We’re finally here in that place called Mbar Toubab, and beginning to discover the fruit of our labor over the last several years. For three days, Kindra and I donned our red-cross adorned T-shirts to assist the other real medical personnel in this adventure in the bush. The last day, over 200 people lined up in their Sunday best, two hours before starting time, to be the first to receive attention. For 10 hours, they stood, sat and squatted in whatever shade they could find. Probably only one in 20 had any treatable sickness, but they all got pills, the valued prize worth their wait. An unforgettable experience living among the color and chaos of West Africa, receiving hundreds of gestures of genuine appreciation, despite not speaking anything near their mother tongues and crucifying the French language with every attempt at communication.
Each night we evaluated the day, with the rest of the team, enjoying the cooler breezes and hearing more of the background of why we are here. Dr. Soh, our medical partner, explained to us that he and three others of the team were from the Fulani tribe, a people group of 40 million stretching from here to the far reaches of Sudan. The Fulanis are a traditionally nomadic people who were the first to take the zeal of Islam from Arabia and extended it’s domination across Northern Africa. Today, they are still awaiting the translation of the Old Testament into their language.
Even Dr. Soh called this area of Senegal a true frontier, explaining that most if not all of the villagers smiling and clasping our hands, have never heard the Name who gives us our strength and motivation to come. Yet we are here and now fast friends with sheepherders and elders whose weather-beaten faces peek through shiny tunics and swirling turbans. Today was our first day in the fields.The soil was just soft enough to plant, but we knew if rains didn´t come in the next two days, all the tender tree seedlings would die with few clouds in sight and a balmy 38ºC (100ºF). Our local guys taught us to say “Planting Together” in Fulani: “nden nden gawen” (we tried to fit it into our “Planting Together-gether, planting, oh yeah!” ditty but “nden nden gawen gawen nden nden” hasn´t caught on yet.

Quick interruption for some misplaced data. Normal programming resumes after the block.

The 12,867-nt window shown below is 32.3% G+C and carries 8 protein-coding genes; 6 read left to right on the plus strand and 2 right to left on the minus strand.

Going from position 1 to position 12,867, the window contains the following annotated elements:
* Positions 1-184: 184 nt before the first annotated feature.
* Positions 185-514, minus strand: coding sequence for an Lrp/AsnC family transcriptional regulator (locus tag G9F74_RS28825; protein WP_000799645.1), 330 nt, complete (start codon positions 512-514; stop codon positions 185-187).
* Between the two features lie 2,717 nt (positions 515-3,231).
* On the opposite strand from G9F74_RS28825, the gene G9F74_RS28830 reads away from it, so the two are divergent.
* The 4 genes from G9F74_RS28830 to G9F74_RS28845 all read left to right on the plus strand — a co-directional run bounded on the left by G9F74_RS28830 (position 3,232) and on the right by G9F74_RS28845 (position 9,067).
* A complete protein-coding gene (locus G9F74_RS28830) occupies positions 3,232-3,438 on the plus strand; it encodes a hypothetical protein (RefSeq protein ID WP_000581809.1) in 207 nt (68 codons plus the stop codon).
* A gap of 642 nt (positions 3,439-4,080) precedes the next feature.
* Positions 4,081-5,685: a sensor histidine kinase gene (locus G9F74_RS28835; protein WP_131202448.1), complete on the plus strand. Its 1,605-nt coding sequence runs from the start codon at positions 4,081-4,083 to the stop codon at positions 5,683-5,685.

Tomorrow we will show the whole village the videos that Diego Servant and the Senegalese TV have filmed and try to explain just a little more of why people would fly from Spain, Hong Kong and wherever to come and serve them in their fields. Some amazing things: a women and her daughter from a nearby village observed our crazy camaraderie between the nations last year. Apparently the daughter devolped paralysis in both legs and went to a Christian hospital in Thiés, 250 kilometers to the south. The attending physician, a doctor from Australia,could do nothing more than pray, which they did, and the paralysis disappeared, miraculously. Many other stories are coming to the surface, encouraging us that we are planting more than just trees in this end-of-a-desert-track place called Mbar Toubab. By the way, it rained tonight! (submitted by Curtis Clewett, 17/8/2014)